After falling for three straight months, existing home sales reversed course in September, posting an increase, according to the latest report from the National Association of Realtors.
Total existing home sales, completed transactions that include single-family homes, townhomes, condominiums and co-ops, increased 0.7% in September to a seasonally adjusted annual rate of 5.39 million in September. This is up from 5.35 million in August.
This slight increase beat expectations which, according to one expert who served as Fannie Mae’s chief economist for more than 20 years, were expected to drop.
However, sales remain 1.5% below September 2016, and is the second lowest pace over the past year.
“Home sales in recent months remain at their lowest level of the year and are unable to break through, despite considerable buyer interest in most parts of the country,” NAR Chief Economist Lawrence Yun said. “Realtors this fall continue to say the primary impediments stifling sales growth are the same as they have been all year: not enough listings, especially at the lower end of the market, and fast-rising prices that are straining the budgets of prospective buyers.”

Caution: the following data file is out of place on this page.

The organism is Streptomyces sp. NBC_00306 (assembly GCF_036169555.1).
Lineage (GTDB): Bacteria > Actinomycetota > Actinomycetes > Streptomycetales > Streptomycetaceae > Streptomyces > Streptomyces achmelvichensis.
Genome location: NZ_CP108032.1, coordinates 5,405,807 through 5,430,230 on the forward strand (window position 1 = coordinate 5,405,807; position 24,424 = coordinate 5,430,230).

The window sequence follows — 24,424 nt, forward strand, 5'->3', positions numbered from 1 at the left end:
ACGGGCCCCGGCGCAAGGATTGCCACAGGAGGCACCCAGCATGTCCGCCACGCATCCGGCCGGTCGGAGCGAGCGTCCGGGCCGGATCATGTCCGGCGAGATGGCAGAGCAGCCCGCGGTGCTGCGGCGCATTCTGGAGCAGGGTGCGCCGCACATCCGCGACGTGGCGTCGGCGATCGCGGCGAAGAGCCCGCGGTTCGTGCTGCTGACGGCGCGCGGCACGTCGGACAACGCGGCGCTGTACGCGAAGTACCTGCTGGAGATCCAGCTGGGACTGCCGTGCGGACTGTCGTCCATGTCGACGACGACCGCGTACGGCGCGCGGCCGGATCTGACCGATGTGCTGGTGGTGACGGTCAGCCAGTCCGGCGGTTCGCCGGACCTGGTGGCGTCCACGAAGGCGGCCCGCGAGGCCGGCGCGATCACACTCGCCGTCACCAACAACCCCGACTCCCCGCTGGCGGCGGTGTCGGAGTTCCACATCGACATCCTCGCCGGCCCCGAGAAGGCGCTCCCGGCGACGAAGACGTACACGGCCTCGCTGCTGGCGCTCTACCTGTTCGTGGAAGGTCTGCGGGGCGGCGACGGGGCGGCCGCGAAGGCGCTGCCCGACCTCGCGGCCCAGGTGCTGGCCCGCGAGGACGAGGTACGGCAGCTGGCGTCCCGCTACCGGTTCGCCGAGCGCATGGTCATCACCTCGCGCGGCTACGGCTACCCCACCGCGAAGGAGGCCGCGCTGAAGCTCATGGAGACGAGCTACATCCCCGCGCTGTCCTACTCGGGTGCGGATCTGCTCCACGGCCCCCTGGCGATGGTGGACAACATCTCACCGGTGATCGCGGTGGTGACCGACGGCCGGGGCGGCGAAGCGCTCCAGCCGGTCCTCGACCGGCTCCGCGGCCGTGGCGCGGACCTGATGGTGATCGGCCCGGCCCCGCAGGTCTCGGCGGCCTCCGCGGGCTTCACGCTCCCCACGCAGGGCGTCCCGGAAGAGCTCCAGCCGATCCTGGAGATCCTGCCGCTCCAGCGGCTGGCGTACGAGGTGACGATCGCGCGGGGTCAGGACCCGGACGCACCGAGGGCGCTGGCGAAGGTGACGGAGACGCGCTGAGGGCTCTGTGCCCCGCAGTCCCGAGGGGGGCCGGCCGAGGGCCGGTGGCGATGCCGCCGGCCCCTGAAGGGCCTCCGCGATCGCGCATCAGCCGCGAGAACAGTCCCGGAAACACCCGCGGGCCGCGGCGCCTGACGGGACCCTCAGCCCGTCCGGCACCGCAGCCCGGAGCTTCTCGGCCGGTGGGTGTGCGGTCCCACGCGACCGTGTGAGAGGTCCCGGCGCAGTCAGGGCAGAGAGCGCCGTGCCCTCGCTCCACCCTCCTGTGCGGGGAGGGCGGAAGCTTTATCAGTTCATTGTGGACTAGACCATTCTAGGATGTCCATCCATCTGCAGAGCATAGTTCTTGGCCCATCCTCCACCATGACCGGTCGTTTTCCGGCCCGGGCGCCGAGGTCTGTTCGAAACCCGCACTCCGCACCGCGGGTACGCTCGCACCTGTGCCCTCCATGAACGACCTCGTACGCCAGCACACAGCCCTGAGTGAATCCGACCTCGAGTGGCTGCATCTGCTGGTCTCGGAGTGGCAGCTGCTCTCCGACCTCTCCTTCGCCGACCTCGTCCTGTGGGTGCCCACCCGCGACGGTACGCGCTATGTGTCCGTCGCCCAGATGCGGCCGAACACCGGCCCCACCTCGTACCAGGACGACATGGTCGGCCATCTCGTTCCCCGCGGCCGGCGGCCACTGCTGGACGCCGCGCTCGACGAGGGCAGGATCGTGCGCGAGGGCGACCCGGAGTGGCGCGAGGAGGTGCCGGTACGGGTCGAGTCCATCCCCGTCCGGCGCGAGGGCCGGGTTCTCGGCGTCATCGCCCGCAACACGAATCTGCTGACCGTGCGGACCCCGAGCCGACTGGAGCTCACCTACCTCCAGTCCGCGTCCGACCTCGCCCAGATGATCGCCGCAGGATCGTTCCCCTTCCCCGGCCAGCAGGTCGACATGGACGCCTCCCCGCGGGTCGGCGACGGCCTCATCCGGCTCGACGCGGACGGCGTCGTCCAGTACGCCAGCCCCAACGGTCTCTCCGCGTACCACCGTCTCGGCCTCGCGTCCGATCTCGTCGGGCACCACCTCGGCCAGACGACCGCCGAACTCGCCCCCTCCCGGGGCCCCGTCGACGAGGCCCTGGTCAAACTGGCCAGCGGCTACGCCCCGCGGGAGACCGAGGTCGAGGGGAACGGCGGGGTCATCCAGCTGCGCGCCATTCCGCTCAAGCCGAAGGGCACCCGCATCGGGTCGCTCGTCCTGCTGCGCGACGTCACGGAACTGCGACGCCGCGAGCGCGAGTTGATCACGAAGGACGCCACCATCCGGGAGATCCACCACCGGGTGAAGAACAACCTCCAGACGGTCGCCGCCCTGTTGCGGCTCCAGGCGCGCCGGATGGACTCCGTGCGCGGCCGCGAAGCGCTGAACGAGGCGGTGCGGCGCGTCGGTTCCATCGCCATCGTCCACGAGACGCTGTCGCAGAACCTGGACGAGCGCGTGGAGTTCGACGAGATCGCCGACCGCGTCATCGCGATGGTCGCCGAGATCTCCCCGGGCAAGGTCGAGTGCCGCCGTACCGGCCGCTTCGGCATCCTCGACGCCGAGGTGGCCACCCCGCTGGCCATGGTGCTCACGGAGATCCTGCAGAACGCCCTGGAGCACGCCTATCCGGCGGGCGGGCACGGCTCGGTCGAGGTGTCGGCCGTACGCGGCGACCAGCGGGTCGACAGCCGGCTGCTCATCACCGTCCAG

“Sales activity likely would have been somewhat stronger if not for the fact that parts of Texas and South Florida – hit by Hurricanes Harvey and Irma – saw temporary, but notable declines,” Yun said.
The median existing home price for all housing types increase 4.2% annually in September to $245,100, up from $235,200 last year. This marks the 67th straight month of annual home price increases.
Housing inventory saw relief as it rose 1.6% to 1.9 million existing homes for sale in September. But inventory remains 6.4% below last year’s 2.03 million homes, and has fallen annually for 28 consecutive months. Unsold inventory decreased to a 4.2-month supply at the current sales pace, down from 4.5 months last year.